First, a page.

Bristol - Cycling City?

Money spent...

Bristol is Britain’s first ‘Cycling City’ – a much heralded £22 million project.

So what does £22 million buy?

-Better by bike – judge for yourself

-Cycle lanes – which: • have trees and signposts growing in them • that disappear at dangerous junctions • that are improperly marked • that are never cleaned • that go the against the traffic in one way streets, yet are incredibly poorly signposted from a driver’s perspective.

-Cycle paths: • for dog walkers and resultant shit • without any markings or priorities • which are too narrow for bikes to pass each other • which are never cleaned and become puncture jungles.

-An excuse for motorists to behave badly when cyclists cannot use unusable facilities.

-Road narrowing measures on wider roads to provide more room for pedestrians and less space for cyclists.

-A policy with no joined up thinking.

-Bike safety lessons with instructors who don’t wear helmets.

As a member of one of Bristol’s foremost institutions it is possible for me to understand the laborious and glacial nature of the institutions behind such initiatives.

Despite the disappointing efforts of this project it would seem that some bike routes off main roads are effective and well used, is this merely incidental in a project as large as this, the exception that proves the rule? Discreet, well lit, and maintained cycle lanes, rather than pavement or parking extensions have to be the future.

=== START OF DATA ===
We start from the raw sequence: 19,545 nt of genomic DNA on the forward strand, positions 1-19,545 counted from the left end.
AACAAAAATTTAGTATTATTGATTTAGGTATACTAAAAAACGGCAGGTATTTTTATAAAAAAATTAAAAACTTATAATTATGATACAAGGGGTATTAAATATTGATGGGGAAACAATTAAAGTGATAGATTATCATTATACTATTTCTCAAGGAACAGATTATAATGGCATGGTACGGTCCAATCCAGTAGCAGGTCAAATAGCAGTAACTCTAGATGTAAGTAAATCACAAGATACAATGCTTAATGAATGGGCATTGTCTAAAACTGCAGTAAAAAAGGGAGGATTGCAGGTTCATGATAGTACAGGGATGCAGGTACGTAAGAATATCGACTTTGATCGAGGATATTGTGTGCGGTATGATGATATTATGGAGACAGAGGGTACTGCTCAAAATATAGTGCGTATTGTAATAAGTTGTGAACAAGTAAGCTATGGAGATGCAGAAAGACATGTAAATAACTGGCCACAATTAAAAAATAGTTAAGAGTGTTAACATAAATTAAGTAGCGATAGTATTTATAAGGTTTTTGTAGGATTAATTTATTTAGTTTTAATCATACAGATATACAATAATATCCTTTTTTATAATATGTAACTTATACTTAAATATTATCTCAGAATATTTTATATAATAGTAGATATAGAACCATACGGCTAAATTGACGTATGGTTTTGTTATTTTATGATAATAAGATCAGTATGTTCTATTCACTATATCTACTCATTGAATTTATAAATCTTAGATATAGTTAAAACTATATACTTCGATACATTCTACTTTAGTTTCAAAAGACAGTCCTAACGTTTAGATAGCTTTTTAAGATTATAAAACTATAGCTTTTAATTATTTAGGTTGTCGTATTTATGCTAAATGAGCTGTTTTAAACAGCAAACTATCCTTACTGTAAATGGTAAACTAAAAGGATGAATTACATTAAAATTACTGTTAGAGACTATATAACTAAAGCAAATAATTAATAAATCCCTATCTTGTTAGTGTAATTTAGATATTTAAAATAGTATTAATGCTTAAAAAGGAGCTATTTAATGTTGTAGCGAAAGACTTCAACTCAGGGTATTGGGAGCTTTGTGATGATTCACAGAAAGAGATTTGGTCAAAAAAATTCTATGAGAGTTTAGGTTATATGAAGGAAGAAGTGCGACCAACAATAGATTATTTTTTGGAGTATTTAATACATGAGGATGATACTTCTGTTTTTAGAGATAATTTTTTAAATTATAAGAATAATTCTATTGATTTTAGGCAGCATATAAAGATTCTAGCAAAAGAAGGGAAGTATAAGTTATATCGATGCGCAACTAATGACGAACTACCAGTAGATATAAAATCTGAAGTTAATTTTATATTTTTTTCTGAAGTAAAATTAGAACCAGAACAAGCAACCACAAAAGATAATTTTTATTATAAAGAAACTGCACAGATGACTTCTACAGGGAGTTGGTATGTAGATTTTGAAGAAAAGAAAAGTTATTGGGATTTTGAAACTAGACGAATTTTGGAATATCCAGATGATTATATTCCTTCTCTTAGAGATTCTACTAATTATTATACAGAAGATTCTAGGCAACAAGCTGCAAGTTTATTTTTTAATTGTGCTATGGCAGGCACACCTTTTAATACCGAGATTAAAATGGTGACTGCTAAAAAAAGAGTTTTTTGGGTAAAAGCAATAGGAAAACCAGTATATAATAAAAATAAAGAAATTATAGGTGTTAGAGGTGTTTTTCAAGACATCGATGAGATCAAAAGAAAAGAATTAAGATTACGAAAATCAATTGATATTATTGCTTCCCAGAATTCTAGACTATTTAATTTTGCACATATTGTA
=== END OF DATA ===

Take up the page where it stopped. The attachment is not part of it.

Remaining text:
Any project that brings the plight of the everyday cyclist to the attention of the wider world must be a good idea, so some signage on the roads entering Bristol would benefit drivers to make them aware that cyclists have priority in the city (although they obviously don’t).

Meanwhile, Bristol is Britain’s first Cycling City – on the insistence of those on bikes who organise events, lobby the council, run the bike shops, race in the races and ride to work, the website authors, the cafe owners – those of us who love to ride and appreciate that this is the best located city in the UK, easy to escape from into the hills that surround Bristol at all points of the compass.

Whilst you may be ready to criticise this critique of a laudable initiative I would suggest that you come to Bristol and sample our facilities, please feel free to contact us for a guided tour…

In the meantime, don’t copy Bristol, have a look at Copenhagenize and Cities fit for cycling.